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The works in this volume trace nearly sixty years in the literary career of one of the nineteenth century's greatest poets, and show the wide variety of poetic forms he mastered. It gives some of Tennyson's most famous works in full, including Maud, depicting a tragic love affair, and In Memoriam, a profound tribute to his dearest friend. Excerpts from Idylls of the King show a lifelong passion for Arthurian legend, also seen in the dream-like Lady of Shalott and in Morte d'Arthur. Other works respond to contemporary events, such as Ode on the Death of the Duke of Wellington, written in Tennyson's official role as Poet Laureate, or the patriotic Charge of the Light Brigade, while Locksley Hall provides a Utopian vision of the future, and the late poem Crossing the Bar is a haunting meditation on his own mortality.
Alfred Lord Tennyson was born in 1809 at Somersby, Lincolnshire, the sixth of eleven children of a clergyman. His first important book, Poems, Chiefly Lyrical, was published in 1830, and was not a critical success, but his two volumes of Poems, 1842, which contain some of his finest work, established him as the leading poet of his generation. T. S. Eliot wrote of Tennyson: `He has three qualities which are seldom found together except in the greatest poets: abundance, variety and complete competence. He had the finest ear of any English poet since Milton.' After a short illness Tennyson died in 1892 and was buried in Westminster Abbey.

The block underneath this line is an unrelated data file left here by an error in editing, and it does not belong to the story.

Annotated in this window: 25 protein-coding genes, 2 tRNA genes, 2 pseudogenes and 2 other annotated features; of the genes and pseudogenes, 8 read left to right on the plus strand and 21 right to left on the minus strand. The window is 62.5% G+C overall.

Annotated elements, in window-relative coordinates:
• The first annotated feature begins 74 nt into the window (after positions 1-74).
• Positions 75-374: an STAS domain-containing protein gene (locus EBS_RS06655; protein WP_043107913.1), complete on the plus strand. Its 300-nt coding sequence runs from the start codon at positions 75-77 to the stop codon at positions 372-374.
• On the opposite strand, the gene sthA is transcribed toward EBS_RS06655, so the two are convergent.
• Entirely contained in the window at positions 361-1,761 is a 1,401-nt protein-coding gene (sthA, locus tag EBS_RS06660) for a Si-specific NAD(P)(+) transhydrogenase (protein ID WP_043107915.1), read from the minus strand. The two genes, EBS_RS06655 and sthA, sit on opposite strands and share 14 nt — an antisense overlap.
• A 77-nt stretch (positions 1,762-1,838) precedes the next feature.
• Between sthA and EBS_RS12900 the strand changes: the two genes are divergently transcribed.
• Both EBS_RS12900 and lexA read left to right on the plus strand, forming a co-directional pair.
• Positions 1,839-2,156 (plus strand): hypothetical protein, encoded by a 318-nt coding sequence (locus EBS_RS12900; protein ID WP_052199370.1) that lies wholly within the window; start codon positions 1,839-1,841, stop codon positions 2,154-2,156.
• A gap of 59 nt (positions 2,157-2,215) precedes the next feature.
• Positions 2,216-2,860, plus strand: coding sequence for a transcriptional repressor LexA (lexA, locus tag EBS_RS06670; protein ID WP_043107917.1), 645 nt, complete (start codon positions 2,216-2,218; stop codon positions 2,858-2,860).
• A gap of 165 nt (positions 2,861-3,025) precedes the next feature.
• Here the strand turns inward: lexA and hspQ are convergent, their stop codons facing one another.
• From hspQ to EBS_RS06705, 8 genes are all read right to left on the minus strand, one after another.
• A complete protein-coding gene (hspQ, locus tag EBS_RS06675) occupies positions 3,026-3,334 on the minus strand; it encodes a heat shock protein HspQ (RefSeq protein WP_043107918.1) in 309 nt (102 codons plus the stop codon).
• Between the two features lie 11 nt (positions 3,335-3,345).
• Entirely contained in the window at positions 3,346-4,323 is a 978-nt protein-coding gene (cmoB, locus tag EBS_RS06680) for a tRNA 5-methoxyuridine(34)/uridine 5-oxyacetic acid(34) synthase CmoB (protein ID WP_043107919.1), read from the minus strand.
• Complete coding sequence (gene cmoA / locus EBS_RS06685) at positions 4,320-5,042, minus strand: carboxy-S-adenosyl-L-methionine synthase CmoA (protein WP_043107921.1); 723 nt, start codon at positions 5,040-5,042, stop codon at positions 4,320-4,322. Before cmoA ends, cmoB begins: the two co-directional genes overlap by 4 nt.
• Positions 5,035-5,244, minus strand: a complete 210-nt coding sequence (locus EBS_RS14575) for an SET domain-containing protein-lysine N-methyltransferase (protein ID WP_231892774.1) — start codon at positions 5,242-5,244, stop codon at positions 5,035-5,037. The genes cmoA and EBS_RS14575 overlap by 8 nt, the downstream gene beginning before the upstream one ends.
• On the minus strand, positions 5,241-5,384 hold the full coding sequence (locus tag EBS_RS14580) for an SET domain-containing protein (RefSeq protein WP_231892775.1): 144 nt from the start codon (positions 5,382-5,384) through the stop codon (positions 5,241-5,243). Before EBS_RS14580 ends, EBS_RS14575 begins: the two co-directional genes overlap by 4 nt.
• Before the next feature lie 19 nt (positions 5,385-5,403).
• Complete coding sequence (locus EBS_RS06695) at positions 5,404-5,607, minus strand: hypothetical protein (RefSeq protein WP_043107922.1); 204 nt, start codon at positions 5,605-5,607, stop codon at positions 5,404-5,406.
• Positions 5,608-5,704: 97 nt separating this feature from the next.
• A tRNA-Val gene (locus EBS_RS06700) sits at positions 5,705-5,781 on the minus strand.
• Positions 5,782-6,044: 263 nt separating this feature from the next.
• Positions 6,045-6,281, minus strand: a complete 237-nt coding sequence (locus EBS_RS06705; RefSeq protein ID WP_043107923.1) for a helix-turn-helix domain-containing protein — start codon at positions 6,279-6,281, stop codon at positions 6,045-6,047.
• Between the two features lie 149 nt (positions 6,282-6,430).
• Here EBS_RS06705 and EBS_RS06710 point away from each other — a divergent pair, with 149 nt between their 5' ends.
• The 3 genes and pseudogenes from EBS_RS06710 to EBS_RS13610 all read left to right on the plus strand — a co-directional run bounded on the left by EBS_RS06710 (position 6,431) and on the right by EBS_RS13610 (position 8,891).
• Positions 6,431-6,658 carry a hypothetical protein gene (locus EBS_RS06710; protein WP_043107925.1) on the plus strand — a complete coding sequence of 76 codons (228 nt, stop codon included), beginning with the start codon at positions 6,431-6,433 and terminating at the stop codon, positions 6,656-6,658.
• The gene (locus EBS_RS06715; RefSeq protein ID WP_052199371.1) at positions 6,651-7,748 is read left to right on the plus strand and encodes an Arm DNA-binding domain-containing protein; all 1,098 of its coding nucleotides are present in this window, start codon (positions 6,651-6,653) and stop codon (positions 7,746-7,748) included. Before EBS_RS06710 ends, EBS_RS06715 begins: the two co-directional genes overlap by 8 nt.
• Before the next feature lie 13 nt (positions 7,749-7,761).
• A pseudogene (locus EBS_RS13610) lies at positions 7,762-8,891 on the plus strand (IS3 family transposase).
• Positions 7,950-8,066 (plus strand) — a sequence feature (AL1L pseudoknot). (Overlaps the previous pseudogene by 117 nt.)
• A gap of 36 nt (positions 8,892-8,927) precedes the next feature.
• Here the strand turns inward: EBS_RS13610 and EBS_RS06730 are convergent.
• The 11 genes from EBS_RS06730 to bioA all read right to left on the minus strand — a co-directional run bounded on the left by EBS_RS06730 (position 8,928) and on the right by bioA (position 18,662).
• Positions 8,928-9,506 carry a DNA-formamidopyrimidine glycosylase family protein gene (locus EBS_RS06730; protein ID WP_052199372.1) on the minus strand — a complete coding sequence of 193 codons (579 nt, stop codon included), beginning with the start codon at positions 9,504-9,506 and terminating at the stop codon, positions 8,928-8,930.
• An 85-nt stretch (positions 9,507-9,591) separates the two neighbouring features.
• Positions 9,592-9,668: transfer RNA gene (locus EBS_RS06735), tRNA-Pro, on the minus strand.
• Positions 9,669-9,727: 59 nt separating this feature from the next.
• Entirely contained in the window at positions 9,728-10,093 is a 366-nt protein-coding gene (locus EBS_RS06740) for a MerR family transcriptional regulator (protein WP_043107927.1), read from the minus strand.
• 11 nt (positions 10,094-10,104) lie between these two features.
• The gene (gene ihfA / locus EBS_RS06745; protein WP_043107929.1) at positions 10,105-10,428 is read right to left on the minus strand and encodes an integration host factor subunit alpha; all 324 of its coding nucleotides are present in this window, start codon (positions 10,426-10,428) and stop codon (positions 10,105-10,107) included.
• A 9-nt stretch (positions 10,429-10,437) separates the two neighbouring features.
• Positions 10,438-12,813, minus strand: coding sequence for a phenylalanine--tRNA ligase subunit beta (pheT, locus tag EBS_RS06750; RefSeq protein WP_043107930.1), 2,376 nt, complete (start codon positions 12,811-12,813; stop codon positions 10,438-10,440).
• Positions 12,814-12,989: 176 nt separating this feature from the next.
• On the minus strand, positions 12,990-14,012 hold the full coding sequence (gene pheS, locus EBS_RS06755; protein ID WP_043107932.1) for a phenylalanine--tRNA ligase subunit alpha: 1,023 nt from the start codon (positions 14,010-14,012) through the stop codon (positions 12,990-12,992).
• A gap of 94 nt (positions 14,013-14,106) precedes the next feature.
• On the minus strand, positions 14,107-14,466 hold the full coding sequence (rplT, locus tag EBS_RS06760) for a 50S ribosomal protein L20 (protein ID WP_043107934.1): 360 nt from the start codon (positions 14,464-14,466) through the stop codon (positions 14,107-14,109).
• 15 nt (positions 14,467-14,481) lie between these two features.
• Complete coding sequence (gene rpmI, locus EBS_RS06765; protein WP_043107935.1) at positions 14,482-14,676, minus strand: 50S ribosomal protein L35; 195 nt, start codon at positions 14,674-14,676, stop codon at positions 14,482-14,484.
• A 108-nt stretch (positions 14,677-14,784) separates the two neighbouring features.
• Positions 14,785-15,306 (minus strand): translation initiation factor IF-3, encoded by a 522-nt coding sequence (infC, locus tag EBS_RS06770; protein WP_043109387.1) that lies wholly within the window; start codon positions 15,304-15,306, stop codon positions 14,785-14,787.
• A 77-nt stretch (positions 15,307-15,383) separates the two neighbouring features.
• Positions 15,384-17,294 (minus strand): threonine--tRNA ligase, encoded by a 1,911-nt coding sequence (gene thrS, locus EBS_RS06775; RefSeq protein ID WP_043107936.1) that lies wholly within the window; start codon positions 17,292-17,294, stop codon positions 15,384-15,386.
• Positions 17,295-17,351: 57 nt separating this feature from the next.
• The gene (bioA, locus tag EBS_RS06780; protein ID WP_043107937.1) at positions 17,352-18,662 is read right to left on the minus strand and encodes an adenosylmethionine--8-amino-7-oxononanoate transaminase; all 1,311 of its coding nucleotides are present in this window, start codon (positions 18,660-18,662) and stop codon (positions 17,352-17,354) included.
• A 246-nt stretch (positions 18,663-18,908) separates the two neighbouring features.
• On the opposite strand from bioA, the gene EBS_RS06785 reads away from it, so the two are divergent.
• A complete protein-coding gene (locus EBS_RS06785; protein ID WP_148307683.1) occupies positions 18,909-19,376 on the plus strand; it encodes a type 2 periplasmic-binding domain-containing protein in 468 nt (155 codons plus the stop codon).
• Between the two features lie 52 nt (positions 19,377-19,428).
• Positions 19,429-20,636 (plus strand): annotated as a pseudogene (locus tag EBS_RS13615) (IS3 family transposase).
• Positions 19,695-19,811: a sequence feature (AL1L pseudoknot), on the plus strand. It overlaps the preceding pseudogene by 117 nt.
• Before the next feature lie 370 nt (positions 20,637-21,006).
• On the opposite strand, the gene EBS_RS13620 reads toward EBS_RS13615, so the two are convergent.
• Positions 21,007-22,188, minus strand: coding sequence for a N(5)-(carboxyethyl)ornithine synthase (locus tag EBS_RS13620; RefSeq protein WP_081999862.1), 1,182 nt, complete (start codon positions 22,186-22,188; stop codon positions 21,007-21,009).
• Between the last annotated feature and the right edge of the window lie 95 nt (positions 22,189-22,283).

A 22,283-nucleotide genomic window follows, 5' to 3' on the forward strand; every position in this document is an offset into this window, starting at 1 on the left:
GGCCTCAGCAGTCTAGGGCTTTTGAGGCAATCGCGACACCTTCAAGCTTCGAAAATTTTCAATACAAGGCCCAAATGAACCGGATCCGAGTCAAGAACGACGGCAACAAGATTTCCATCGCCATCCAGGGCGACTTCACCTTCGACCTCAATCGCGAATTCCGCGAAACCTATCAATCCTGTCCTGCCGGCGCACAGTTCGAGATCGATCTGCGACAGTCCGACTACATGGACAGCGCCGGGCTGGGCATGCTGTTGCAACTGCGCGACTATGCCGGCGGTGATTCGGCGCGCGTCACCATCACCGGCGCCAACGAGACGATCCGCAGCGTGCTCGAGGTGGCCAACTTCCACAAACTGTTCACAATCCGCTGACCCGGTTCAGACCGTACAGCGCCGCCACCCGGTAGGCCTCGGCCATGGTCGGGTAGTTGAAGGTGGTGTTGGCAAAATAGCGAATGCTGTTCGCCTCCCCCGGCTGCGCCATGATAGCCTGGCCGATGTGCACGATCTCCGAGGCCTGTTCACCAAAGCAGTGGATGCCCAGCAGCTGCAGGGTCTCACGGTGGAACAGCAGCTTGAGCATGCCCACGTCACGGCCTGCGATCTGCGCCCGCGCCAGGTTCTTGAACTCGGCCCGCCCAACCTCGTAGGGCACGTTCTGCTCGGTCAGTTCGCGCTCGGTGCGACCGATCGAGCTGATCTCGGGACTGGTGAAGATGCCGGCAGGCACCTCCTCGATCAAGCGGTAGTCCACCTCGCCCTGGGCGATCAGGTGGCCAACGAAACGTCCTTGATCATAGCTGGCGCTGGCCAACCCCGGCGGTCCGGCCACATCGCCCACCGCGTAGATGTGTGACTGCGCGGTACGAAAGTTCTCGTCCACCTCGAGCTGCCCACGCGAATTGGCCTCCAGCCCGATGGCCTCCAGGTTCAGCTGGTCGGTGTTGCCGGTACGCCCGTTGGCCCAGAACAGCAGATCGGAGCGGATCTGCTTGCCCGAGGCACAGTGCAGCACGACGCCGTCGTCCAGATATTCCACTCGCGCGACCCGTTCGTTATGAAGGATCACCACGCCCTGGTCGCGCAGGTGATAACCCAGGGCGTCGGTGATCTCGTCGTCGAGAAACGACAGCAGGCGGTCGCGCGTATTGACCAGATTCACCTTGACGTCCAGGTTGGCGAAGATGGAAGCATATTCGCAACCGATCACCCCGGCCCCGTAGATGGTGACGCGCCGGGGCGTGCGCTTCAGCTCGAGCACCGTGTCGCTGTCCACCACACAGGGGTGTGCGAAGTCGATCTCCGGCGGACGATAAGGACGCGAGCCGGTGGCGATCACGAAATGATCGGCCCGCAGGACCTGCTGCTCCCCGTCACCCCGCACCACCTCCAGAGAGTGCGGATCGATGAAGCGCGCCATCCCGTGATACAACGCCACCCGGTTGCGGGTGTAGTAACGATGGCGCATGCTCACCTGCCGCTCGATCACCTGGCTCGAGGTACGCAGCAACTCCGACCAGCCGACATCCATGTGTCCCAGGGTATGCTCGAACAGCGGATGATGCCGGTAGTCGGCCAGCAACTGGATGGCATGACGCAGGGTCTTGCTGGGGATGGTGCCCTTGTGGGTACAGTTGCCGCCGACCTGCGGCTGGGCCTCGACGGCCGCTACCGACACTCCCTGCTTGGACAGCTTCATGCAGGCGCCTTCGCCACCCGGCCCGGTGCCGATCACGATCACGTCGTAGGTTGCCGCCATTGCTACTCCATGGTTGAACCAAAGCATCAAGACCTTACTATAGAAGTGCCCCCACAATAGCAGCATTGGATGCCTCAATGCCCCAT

Christopher Ricks is Warren Professor of the Humanities, and Co-director of the Editorial Institute, at Boston University. He is the author of Milton's Grand Style (1963), Tennyson (second edition, 1989). He is also the editor of The Poems of Tennyson (second edition, 1987), The New Oxford Book of Victorian Verse (1987), A. E. Housman: Collected Poems and Selected Prose (1988), Inventions of the March Hare: Poems 1909-1917 by T. S. Eliot (1996), The Oxford Book of English Verse (1999), and Selected Poems of James Henry (2002).